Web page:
We investigated allocation to roots, stems and leaves of 27 species of herbaceous clonal plants grown at two nutrient levels. Allocation was analyzed as biomass ratios and also allometrically. As in other studies, the fraction of biomass in stems and, to a lesser extent, in leaves, was usually higher in the high-nutrient treatment than in the low-nutrient treatment, and the fraction of biomass in roots was usually higher under low-nutrient conditions. The relationship between the biomass of plant structures fits the general allometric equation, with an exponent 1 in most of the species. The different biomass ratios under the two nutrient conditions represented points on simple allometric trajectories, indicating that natural selection has resulted in allometric strategies rather than plastic responses to nutrient level. In other words, in most of the species that changed allocation in response to the nutrient treatment, these changes were largely a consequence of plant size. Our data suggest that some allocation patterns that have been interpreted as plastic responses to different resource availabilities may be more parsimoniously explained as allometric strategies.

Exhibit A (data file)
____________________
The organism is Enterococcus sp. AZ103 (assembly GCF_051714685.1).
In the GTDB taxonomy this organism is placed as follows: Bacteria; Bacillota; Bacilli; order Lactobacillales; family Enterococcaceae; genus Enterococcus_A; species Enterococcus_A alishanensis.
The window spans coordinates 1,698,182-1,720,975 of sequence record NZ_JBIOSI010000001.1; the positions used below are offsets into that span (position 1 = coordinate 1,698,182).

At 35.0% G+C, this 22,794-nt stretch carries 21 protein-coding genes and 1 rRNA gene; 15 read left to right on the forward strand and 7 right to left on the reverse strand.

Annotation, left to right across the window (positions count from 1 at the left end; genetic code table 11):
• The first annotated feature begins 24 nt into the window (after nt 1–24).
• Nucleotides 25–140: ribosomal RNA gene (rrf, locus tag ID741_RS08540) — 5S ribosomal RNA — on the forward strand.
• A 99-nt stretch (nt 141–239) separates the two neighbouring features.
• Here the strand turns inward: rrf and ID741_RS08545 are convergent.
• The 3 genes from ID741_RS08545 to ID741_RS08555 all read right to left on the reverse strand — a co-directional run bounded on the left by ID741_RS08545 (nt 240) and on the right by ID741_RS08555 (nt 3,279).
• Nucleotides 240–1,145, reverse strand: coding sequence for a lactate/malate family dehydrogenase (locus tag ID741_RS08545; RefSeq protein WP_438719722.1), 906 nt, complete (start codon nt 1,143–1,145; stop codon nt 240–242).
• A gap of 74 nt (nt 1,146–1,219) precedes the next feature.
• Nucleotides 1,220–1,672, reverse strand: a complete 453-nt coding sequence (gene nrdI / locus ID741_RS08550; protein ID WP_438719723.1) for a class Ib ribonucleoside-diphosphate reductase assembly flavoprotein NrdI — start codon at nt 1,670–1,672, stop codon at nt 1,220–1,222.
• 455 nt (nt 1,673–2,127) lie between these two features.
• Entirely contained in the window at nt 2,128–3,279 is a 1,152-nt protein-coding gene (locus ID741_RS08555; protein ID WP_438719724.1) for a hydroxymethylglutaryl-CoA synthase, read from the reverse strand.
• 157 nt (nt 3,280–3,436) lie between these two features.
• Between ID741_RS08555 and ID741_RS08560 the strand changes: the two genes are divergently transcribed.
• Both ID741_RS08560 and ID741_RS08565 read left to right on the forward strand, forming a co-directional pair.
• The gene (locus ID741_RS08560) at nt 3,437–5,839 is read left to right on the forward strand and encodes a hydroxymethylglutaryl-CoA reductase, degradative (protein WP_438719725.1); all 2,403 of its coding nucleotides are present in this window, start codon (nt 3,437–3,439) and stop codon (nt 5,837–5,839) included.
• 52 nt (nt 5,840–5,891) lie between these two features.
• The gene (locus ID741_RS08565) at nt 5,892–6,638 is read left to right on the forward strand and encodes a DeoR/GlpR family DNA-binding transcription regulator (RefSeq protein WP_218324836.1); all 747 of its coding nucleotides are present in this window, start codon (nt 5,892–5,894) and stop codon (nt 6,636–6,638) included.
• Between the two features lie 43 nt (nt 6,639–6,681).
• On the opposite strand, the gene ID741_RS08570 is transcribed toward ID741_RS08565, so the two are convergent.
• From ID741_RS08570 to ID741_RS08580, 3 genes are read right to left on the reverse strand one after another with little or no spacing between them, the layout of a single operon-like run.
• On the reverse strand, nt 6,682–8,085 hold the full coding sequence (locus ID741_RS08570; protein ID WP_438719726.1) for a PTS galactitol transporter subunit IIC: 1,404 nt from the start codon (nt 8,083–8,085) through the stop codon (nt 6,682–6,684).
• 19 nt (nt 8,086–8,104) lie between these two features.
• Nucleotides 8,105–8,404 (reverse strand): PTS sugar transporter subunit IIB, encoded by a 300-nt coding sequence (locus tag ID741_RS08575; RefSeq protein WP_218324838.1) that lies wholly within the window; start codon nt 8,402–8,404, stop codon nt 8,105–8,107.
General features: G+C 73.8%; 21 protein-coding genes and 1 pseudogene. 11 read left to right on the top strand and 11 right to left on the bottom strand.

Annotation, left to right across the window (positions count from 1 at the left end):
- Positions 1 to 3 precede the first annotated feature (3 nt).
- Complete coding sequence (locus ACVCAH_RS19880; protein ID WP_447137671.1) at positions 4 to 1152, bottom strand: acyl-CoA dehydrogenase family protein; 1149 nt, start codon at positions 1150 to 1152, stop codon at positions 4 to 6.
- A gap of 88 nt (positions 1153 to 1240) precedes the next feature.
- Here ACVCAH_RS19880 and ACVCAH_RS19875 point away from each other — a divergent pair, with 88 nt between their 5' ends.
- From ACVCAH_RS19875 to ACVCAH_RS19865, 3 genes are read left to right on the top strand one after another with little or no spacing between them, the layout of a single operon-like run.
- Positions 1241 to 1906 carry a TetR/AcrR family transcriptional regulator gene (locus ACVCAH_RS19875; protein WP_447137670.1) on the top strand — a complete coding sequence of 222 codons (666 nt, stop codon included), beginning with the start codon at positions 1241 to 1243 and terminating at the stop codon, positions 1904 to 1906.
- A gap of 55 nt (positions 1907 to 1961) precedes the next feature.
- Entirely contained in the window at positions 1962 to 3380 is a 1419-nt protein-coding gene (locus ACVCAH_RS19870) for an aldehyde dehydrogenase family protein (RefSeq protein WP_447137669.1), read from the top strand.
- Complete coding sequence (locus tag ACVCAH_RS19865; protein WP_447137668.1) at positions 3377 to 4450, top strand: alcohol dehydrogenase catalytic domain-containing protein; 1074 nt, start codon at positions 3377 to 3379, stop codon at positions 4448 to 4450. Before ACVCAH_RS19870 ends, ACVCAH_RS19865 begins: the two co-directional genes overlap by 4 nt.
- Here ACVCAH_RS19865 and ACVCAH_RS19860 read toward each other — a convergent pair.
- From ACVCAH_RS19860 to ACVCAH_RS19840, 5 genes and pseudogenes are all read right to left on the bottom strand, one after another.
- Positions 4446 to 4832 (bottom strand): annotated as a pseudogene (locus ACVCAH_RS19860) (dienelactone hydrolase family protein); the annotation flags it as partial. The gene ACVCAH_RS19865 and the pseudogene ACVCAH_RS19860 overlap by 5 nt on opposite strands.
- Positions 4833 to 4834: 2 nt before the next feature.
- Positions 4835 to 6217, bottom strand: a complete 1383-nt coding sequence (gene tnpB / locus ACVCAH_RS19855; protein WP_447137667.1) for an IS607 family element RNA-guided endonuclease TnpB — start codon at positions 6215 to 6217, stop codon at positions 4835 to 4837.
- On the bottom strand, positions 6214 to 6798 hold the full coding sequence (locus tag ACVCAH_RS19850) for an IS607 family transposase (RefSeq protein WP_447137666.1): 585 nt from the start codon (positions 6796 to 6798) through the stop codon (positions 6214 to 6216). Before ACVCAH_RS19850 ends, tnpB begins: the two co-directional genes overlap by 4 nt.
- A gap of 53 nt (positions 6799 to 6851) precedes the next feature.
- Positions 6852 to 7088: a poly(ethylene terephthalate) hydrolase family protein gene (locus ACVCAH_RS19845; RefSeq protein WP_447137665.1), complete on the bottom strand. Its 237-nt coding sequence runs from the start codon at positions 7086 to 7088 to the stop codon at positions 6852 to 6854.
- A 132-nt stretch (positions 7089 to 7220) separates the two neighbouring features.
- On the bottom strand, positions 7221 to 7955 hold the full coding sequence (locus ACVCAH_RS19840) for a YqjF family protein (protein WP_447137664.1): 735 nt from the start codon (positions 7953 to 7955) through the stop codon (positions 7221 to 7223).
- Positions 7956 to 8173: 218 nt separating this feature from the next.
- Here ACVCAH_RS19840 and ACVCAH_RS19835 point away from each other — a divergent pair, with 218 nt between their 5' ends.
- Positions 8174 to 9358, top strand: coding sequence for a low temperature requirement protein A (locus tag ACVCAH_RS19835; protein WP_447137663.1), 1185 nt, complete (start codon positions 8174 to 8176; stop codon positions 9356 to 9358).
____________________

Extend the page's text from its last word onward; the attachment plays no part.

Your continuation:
The influence of plant diversity on belowground ecosystem processes and feedbacks of the latter on plant growth are still largely unexplored. A previous field experiment showed positive effects of plant diversity on diversity and activity of culturable soil bacteria. We examined soil carry-over effects of these experimental communities on subsequent plant growth and the development of soil microbial communities in pots. We inoculated sterile substrate with soil from the field experiment and then sowed three plant species - Dactylis glomerata, Plantago lanceolata and Trifolium pratense - as monocultures or 3-species mixtures into the pots. We measured the phytometers over a period of 14 months. Thereafter, we sampled the soil in 3-species mixtures to analyze microbial communities. The original plant species richness and number of functional groups had positive soil carry-over effects on phytometer germination. Furthermore, in mixtures, species richness also stimulated short-term biomass production of phytometers and catabolic diversity of culturable soil bacteria. The number of plant functional groups had a positive effect on the amount of prokaryotic phospholipid fatty acids (PLFAs) but negative effects on the amount of eukaryotic PLFAs and the activity of culturable soil bacteria. The carry-over effects of plant diversity on phytometer growth disappeared with time. However, specific effects of the presence of particular functional groups or species in the original plant communities remained significant and were sometimes paralleled by effects on soil microbial communities. These results suggest that in the short term, soil carry-over effects of plant diversity are mediated by a general stimulation of soil microbes whereas the longer-term effects of particular plant species are more likely due to compositional shifts in soil microbial communities. Although the mechanisms of soil carry-over effects in biodiversity experiments remain to be determined, our study demonstrates that they exist and probably involve soil microbial communities. This ‘memory’ of soils may be an important factor in ecosystem development.